Squid Game: do not install this bogus Android application, it hides dangerous malware!

Hundreds of Android apps based on Squid Game have been uploaded to the Play Store. Among these opportunistic but innocent apps is an app capable of scamming users into subscribing to paid services via SMS. The hackers behind this solution have hidden a famous Joker malware in the code of the app!

Since its arrival in the Netflix catalog, Squid Game has met with phenomenal success around the world. Over 140 million Netflix subscribers watched the first season of the South Korean series. The success of Squid Game quickly caught on in the playgrounds, where many children imitate the cruel games of the event series.

At the same time, some pirates are looking to take advantage of the popularity of Squid Game to rip off internet users. As noted computer security researcher Lukas Stefanko on Twitter, a number of Squid Game-branded Android apps have appeared on the Google Play Store in recent weeks.

Joker malware hides in a Squid Game app

“Over 200 Squid Game apps are available on Google Play. Looks like it’s a great way to make money on in-app ads inspired by one of the most popular TV shows without an official game ”, says Lukas Stefanko. Concretely, application developers are taking advantage of the enthusiasm around Squid Game to quickly generate advertising revenue with apps developed in record time.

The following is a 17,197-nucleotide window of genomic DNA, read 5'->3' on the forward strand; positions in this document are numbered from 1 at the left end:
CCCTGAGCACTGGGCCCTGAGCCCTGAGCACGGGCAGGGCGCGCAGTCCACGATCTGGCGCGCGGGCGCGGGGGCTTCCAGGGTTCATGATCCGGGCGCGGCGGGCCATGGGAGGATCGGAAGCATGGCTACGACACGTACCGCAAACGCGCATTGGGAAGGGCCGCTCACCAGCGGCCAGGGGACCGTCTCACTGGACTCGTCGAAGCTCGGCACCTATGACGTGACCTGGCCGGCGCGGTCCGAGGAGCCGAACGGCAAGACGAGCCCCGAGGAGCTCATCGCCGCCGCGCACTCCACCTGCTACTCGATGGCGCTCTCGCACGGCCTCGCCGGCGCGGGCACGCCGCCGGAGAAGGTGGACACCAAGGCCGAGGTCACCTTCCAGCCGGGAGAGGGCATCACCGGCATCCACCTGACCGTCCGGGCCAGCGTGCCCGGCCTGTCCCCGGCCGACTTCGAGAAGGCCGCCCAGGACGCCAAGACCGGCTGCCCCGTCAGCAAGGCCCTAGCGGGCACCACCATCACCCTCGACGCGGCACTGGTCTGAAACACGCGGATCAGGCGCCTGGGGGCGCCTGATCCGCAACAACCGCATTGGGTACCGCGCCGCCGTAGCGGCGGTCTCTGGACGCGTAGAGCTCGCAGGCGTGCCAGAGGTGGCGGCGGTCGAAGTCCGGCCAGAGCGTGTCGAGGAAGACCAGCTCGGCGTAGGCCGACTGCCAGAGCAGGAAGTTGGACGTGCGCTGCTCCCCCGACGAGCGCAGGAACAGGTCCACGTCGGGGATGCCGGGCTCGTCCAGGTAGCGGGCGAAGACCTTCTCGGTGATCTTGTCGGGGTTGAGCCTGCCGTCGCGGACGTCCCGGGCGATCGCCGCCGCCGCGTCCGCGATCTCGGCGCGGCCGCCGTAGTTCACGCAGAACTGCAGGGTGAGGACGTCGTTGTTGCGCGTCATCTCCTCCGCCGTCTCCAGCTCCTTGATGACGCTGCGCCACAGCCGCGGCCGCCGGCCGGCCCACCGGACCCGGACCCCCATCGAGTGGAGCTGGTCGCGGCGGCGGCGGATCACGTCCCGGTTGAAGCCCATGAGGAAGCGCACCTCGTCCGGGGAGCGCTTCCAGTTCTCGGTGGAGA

In most cases, developers offer mini-games with sloppy gameplay. In the absence of an official game, many Android users downloaded these poor quality apps. “The most downloaded of them reached 1 million installations in 10 days”, underlines the researcher in computer security. Note that Netflix has however launched the development of a video game taken from Squid Game.

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Among these shoddy, but innocent, apps is an app whose sole purpose is to scam Android users: Squid Wallpaper 4K HD. “Running this app on the device may result in malicious ad fraud and / or unwanted SMS subscriptions”, warns Lukas Stefanko.

The application will display malicious and unwanted advertisements on the smartphone screen of its victims. Worse, the app is capable to subscribe the user to paid services by SMS. The hackers slipped the code of the Joker malware, a particularly recalcitrant malware, into the application. Once installed on a phone, the malware goes to a web page offering a paid service. By intercepting the confirmation SMS sent by the service, the malware subscribes its victims without their knowledge to subscriptions sold at exorbitant prices.

Alerted by Stefanko, Google removed the app from the Play Store. We invite you not to download any application available on the Google store. Before installing an app, always read reviews and reviews. For security reasons, we will also advise you to install a good antivirus on your Android smartphone.

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